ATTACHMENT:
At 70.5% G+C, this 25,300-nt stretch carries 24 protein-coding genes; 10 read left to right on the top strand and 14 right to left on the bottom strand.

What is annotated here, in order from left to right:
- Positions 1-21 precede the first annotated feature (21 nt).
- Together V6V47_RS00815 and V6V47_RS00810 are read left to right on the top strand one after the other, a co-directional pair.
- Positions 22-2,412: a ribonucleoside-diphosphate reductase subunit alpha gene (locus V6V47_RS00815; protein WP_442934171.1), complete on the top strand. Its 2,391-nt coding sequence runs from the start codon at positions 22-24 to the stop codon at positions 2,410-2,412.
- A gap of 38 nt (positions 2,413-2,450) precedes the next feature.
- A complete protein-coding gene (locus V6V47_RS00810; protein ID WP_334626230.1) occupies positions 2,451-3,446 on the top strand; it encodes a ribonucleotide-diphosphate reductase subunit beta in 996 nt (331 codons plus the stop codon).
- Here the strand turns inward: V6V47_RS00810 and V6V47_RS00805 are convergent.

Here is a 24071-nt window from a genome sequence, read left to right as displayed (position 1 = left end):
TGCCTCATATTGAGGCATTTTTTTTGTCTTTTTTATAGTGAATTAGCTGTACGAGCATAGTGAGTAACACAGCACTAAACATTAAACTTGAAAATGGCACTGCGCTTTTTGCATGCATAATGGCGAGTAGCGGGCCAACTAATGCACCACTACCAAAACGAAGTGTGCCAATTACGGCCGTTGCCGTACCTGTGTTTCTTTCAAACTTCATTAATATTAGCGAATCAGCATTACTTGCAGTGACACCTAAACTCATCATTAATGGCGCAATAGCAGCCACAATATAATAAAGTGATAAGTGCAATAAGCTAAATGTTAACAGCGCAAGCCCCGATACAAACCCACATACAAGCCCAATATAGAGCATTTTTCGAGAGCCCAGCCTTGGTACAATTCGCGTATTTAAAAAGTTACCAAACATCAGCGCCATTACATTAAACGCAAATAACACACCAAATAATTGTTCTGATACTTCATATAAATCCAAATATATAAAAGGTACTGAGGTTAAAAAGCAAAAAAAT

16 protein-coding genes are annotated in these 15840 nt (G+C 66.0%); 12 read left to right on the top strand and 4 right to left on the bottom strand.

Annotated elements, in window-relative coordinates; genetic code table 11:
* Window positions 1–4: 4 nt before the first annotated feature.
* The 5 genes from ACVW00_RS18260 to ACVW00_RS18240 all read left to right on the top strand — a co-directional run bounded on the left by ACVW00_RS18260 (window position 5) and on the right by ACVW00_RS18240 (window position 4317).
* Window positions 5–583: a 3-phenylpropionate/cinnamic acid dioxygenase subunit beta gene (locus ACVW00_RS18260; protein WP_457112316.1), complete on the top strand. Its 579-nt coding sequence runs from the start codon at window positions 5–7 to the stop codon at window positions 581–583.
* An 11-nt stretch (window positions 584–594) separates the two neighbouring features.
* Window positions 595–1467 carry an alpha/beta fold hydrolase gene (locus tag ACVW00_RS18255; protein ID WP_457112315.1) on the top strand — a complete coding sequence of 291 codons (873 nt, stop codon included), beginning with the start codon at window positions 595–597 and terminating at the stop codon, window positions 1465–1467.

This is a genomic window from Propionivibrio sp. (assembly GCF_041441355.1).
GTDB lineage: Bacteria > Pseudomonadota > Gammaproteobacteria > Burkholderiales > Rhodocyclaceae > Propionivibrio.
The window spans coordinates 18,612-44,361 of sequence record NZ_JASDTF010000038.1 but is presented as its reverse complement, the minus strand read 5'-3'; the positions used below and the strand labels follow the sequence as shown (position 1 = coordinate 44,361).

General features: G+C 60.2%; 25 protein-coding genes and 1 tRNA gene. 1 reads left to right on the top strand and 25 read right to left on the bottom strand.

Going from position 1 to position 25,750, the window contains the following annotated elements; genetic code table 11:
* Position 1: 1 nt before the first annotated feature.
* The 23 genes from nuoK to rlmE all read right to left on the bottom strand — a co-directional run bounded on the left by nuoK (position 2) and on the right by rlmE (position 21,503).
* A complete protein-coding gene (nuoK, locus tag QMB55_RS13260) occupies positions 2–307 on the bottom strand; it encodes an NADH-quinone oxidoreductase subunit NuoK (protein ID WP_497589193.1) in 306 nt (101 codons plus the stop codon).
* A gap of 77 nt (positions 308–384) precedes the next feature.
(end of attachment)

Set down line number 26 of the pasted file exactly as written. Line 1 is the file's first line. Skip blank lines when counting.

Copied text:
* A gap of 77 nt (positions 308–384) precedes the next feature.